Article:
Breathing After

Maybe we were never meant to breathe on our own.

I am the LORD your God, who brought you up out of Egypt. Open wide your mouth and I will fill it. But my people would not listen (shama) to me; Israel would not submit (abah) to me. Psalm 81:10-11

The phrase translated above as “you would not submit” consists of the two Hebrew words for not + willing, many times translated “unwilling” in the Bible. You were unwilling. Unfortunately, those two words mostly come together in the Bible.

The willing part of the phrase is the Hebrew word abah, which literally means to breathe after. Figuratively, it means to acquiesce, consent, rest content, will, be willing, to desire. Two other Hebrew words come from abah – the word for “longing” and the word for “reed or papyrus” in the sense of bending toward. It’s one of those passionate Hebrew words. To breathe after – like panting after – longing for, desiring.

The word translated “listen” above is shama. It means to hear, listen to, obey. It is the first word and command of the verse Jesus identified as the most important: Hear, O Israel: The LORD our God, the LORD is one. Love the LORD your God with all your heart and with all your soul and with all your strength. (Deut. 6:4-5). Abah and shama come together a lot and while their meanings are complimentary, G. J. Botterweck[i] defines the difference.

“The difference seems to be that ‘aba denotes the first beginnings of a positive reaction, whereas shama’ indicates complete obedience.”

Abah, the first beginnings of desire, of longing for God, the bending toward God to catch that still, small voice. Shama, hearing God’s voice and obeying with all. The Spirit of the Lord in the Old Testament means the breath, mind, or spirit of God. If we are willing to obey, we “breathe after” God, or breathe his breath after him. We are one mind and spirit with him. His breath, his command, his Word becomes part of us.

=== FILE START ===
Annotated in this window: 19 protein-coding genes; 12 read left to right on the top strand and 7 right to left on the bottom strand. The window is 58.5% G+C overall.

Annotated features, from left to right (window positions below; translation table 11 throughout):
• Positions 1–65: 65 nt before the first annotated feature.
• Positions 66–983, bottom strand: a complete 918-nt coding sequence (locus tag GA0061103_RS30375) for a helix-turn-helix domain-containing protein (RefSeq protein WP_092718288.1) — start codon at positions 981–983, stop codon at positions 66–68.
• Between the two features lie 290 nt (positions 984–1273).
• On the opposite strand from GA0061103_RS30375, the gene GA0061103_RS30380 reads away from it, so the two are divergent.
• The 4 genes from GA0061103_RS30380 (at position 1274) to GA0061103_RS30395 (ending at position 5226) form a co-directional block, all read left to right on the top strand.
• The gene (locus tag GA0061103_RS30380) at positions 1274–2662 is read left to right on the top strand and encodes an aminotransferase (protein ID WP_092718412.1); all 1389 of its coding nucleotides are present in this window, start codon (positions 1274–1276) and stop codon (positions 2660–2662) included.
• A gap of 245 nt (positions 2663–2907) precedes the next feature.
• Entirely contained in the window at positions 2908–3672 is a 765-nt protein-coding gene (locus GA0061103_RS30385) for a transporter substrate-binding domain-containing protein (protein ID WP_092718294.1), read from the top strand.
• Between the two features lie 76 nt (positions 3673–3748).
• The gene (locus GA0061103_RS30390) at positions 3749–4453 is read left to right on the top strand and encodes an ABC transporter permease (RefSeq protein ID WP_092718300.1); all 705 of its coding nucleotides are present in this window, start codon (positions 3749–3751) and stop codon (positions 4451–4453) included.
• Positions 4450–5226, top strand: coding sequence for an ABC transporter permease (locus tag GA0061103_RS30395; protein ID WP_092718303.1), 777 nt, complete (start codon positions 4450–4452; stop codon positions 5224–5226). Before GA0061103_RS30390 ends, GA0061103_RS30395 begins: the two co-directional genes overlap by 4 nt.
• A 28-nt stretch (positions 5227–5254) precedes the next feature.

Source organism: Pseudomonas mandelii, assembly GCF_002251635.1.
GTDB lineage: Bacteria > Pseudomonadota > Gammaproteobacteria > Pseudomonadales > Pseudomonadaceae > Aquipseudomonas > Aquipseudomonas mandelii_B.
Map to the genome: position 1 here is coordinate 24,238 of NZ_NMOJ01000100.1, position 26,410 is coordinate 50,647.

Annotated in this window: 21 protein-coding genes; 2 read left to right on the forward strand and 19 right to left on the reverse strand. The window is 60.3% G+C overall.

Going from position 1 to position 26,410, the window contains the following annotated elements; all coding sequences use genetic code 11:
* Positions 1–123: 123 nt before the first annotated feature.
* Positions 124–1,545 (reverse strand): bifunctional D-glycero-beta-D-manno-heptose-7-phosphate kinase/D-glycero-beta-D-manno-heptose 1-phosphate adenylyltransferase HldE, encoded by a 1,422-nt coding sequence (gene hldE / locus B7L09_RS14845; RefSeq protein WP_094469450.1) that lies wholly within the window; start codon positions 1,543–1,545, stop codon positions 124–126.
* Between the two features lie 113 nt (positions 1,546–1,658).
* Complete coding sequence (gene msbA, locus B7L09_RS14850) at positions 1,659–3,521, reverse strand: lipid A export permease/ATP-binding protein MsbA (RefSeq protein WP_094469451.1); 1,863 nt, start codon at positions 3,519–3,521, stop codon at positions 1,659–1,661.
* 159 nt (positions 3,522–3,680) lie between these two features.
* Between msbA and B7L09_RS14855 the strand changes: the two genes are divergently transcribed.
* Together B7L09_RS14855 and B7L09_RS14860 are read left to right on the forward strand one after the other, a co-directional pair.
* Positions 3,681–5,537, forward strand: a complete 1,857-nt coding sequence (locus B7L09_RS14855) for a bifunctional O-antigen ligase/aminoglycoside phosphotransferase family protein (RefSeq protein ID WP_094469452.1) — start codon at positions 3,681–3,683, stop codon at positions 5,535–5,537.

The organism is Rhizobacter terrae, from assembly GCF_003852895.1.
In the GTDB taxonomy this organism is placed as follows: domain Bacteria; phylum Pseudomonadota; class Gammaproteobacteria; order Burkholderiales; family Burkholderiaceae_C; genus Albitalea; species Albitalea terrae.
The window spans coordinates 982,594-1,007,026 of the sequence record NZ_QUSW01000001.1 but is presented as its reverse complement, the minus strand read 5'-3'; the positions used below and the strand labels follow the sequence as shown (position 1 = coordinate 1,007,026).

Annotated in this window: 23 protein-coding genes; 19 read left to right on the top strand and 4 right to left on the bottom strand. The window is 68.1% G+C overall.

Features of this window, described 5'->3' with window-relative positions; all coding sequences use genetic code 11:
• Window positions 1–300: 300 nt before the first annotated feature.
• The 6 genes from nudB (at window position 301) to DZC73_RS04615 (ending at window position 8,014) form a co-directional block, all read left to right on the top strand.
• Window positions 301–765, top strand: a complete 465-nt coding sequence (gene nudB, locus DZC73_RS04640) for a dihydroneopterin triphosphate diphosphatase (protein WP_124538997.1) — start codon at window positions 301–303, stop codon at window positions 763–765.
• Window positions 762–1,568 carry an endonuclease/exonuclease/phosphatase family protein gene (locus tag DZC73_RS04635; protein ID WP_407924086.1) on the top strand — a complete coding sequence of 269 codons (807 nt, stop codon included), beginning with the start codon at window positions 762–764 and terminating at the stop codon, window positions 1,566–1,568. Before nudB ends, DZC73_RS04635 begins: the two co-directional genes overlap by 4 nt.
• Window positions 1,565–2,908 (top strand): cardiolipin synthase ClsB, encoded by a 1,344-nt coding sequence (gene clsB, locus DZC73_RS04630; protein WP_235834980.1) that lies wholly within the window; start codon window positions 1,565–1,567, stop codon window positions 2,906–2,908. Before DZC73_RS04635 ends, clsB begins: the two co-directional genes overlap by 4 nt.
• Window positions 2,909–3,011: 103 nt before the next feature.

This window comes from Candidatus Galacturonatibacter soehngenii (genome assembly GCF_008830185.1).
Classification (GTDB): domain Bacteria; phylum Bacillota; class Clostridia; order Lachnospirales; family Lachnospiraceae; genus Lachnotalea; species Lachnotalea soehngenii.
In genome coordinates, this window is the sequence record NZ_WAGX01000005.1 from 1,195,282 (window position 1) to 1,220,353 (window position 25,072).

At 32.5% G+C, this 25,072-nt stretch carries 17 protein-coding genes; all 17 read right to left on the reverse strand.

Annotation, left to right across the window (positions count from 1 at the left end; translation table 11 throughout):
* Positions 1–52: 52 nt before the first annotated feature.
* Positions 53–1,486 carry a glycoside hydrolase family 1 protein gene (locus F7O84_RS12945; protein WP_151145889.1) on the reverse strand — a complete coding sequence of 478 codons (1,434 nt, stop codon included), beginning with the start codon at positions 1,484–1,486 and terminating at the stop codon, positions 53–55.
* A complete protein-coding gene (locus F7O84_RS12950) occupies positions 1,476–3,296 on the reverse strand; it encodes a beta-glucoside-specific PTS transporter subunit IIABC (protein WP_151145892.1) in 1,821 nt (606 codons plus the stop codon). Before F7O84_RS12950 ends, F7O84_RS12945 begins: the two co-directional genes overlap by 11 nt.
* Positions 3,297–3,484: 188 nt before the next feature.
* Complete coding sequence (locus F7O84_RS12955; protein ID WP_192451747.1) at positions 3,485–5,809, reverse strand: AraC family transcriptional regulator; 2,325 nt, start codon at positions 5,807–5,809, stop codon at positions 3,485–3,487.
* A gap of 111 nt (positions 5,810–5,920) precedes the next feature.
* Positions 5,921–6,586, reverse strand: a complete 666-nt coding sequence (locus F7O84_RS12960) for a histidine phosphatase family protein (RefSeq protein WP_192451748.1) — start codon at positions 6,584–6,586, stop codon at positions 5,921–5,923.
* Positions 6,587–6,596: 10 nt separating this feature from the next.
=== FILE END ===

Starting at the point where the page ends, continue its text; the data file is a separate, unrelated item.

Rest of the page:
It reminds me a lot of the practice of the presence of God. Breathing His breath; breathing in tandem with the Spirit. Or maybe like God blowing his breath into us, as at creation, and us breathing it out (Genesis 2:7). The Word, the Breath, the Life. Like mouth-to-mouth respiration. Open your mouth and I will fill it! Maybe we were never meant to breathe on our own. But, isn’t that amazing? The idea that being willing and obeying God is to breathe his very breath? Isn’t the image of opening your mouth, like a baby bird, the ultimate in trusting and yielding?

Why don’t we breathe after God? In the above verse it was because of stubbornness. Sometimes it’s because of fear, caring about what people think more than pleasing God, pride, the choking need to be in control. We keep our mouths tightly shut.

Bend toward. Breathe after.

 

This is the air I breathe

This is the air I breathe

Your holy presence living in me

And I, I’m desperate for you

And I, I’m lost without you

–Michael W. Smith

 

I open my mouth and pant, longing for your commands. Psalms 119:131

 

[i] G. J. Botterweck in The Theological Dictionary of the Old Testament, I, p. 25.

Image copyright by Jack Bair

 

Author: wrestlingwordblog

I am a retired librarian and emeriti from Western Michigan University. I am married with three grown children and three grandchildren. I love digging for treasure in the Word.

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